Tenants Grapple With Rent Increases in Nation’s Priciest Multifamily Markets

Steepest Hikes Seen in Smaller Sun Belt Regions

CoStar: Asking rents at WaterWalk at Shelter Cove Town Centre on Hilton Head Island, South Carolina, are more than $3,500 a month. The market has seen a year-over-year rent increase of 22%, the highest in the nation. (CoStar)

By Katie Burke and Nicole Shih CoStar News

August 5, 2022 | 11:51 AM


Apartment tenants in markets large and small haven't been able to avoid record rent increases over the past year as rates jumped in both established coastal markets and across the Sun Belt, areas with rapid population growth since the onset of the pandemic in early 2020.


As those shifts settle into the multifamily market's long-term trajectory, rents across the United States have climbed roughly 8.5% over the past year, according to CoStar data, on top of the nearly 11.5% increase recorded over the prior 12 months.


At the highest end, tenants in Sun Belt states such as Florida, Nevada and South Carolina are contending with increases as high as 20% compared to this time last year, prompting concerns about affordability among housing advocates as well as questions among developers over whether the growth rate will stick.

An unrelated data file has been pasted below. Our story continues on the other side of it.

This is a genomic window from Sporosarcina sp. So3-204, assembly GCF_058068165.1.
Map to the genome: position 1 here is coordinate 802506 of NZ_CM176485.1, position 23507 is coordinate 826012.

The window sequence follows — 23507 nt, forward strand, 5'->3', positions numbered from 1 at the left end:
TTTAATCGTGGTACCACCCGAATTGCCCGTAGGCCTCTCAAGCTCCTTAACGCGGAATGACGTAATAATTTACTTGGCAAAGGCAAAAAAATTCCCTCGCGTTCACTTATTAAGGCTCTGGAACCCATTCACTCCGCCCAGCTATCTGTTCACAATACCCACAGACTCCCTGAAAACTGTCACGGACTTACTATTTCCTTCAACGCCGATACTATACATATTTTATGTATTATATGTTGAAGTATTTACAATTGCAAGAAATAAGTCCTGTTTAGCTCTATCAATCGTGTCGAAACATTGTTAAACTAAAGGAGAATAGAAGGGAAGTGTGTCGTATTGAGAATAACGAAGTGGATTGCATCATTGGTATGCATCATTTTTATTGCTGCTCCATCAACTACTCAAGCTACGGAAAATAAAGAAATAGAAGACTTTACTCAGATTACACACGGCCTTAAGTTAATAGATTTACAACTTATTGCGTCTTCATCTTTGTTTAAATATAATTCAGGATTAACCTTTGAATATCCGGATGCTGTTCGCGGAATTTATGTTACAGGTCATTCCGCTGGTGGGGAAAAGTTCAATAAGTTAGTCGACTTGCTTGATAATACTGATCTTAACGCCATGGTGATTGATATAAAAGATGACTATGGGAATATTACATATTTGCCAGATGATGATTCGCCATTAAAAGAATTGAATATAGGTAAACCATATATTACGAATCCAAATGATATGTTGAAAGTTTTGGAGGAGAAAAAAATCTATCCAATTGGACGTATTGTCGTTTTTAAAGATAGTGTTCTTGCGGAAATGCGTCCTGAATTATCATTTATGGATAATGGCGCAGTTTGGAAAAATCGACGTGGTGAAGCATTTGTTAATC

Yet even with apartment renters settling into cities they moved to as a result of the pandemic, with many fleeing urban markets in search of cheaper rents or more spacious alternatives, the rise in return-to-office initiatives has also prompted a return to large cities.


Apartment rents in already expensive markets such as San Diego, Miami and Silicon Valley's San Jose have all climbed by more than 10% over the past year, according to CoStar data, the first double-digit increase since the beginning of the pandemic.


Rent growth is expected to moderate slightly as demand begins to cool and tenants' budgets are stretched to their limit. A CoStar analysis predicts rent growth for all of 2022 will come in just shy of 7%, down from the current pace of about 11.5%. Even so, this year is expected to rank as the second-highest rent growth on record, behind 2021.


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